Mexico narrowly survive direct assault by Sweden and other World Cup talking points

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Rank outsiders Sweden stormed into the World Cup’s round of 16 thanks to a 3-0 win against Mexico, from which El Tri just scraped through.

The Scandinavians’ 95th-minute loss to Germany on Saturday made them unlikely qualifiers at Ekaterinburg Arena. Especially as Mexico had won both their previous Group F fixtures – and in some style.

But after a goalless first half, Janne Andersson’s men burst into life. Full-back Ludwig Augustinsson lashed in on 50 minutes, skipper Andreas Granqvist converted his second penalty of the tournament and defender Edson Alvarez produced a clumsy own goal.

This result sent Sweden into ecstasy as table-toppers and left Mexico requiring an upset from South Korea against the holders, which the Taeguk Warriors duly ensured with an incredible late triumph in Kazan.

MEXICO WILT UNDER SWEDEN PRESSURE

The bombardment of Ekaterinburg will be a day that lives in infamy for Mexico.

There was no element of surprise. This is how Andersson’s Sweden play.

They are compact in defence and then get the ball forward with haste, either in the air or on the ground. Direct and straight to the point in a bludgeoning 4-4-2 formation.

It forces errors like the miskick that led to Augustinsson breaking his international duck, defender Hector Moreno’s wild slide on Marcus Berg for the penalty and Alvarez’s stumble for his own goal.

Sweden only needed 33 per cent of possession to wreak havoc. Goalkeeper Robin Olsen, alone, pumped 29 long balls up the park.

It is a style that famously did for grandees Italy in the play-offs and pushed Germany to the brink at the weekend.

It will also unsettle whomever awaits in the knockouts.

KNOCKED OFF THE TOP OF THE TRI

Mexico came into this match in first place and with dreams of making national history by advancing with three group-stage wins.

They left Ekaterinburg battered and chastened – but still, somehow, in the competition.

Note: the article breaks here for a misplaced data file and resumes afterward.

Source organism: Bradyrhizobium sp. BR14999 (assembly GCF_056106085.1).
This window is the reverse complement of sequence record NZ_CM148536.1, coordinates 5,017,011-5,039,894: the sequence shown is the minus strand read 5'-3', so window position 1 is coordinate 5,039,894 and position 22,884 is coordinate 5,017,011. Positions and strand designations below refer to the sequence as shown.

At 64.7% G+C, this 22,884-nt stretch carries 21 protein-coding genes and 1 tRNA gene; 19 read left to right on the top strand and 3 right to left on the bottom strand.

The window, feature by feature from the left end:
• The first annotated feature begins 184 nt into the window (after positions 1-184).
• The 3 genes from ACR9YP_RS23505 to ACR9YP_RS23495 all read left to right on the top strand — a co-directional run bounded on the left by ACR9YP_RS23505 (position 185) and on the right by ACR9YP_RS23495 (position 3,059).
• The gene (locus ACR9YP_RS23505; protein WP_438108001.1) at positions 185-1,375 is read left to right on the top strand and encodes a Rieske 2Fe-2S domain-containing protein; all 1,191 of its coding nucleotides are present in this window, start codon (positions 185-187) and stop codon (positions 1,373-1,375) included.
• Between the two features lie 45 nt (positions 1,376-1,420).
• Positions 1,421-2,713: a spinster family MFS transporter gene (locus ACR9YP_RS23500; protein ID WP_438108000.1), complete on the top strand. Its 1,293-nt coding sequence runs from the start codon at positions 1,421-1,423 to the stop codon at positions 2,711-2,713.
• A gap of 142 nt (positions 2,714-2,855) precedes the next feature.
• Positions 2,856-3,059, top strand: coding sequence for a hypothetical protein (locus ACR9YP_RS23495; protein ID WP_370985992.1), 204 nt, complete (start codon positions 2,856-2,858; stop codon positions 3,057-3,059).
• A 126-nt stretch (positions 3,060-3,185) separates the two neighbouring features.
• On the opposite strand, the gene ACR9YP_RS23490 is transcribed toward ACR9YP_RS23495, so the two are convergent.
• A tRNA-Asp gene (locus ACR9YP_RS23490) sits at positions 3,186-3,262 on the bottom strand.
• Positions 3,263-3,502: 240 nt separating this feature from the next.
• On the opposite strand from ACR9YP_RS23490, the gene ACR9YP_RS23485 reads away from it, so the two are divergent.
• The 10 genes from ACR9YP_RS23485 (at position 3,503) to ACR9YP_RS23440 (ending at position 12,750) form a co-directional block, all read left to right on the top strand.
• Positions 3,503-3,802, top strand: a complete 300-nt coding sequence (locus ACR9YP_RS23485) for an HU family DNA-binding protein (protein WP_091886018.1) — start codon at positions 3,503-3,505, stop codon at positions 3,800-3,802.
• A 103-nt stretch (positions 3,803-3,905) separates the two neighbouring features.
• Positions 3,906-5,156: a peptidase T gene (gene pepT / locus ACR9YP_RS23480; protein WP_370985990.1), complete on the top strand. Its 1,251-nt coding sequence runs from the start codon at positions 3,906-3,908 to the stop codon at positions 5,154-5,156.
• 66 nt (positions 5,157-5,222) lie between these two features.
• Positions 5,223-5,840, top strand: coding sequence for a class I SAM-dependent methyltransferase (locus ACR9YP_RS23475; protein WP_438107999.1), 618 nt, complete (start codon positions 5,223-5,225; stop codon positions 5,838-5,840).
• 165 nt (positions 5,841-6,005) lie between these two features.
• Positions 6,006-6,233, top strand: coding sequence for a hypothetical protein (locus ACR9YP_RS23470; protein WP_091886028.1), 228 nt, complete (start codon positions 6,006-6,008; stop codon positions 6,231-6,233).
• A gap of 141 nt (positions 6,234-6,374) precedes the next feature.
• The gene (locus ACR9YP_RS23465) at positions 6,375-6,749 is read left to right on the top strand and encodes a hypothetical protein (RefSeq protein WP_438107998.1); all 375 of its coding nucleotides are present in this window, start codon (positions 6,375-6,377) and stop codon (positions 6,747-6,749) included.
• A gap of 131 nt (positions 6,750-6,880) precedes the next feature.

Head coach Juan Carlos Osorio sprung a huge surprise and at the 51st time of asking when in charge, named an unchanged side.

But this break from the norm can’t account for Wednesday’s chasing.

The towering Swedes exposed pre-tournament injuries to prominent centre-backs Diego Reyes and Nestor Araujo.

Profligate Raul Jimenez could not be trusted up top, meaning a jaded Javier Hernandez – whom sweated nervously about a first-half handball in his own penalty box – wasn’t rested. When winger Hirving Lozano fired blanks, no-one else was able to fill the void.

The only helping hand came from the Koreans. A seventh entry into the World Cup’s knockouts for Mexico now looks far less magnificent.

BERG MELTS, BUT WHO NEEDS ZLATAN?

Russia’s varied television studios and corporate gigs are the only fields being stalked at present by Zlatan Ibrahimovic.

Veiled by characteristic bombast and typical self-aggrandisement, an unique form of encouragement was provided pre-match for the former team-mates of Sweden’s absent record top-scorer.

“In the beginning, the first games was different because I felt I can do it much better than them, obviously,” he told ESPN. “And still I feel that.”

These words from the international retiree ring hollow when applied to the existing collective.

Sweden found a way past South Korea, showed encouraging spirit in the late, harrowing defeat to Germany and blew Mexico – this World Cup’s feel-good story – away.

But the great man’s aura hung over successor Berg during each one of his 10 scoreless attempts on goal in Group F.

Prolific in qualifying with eight strikes and at Al Ain where he notched 34 times in 31 run-outs, his usual touch must be rediscovered if childhood dreams are to be realised of matching the 1994’s generations charge to the semi-finals.

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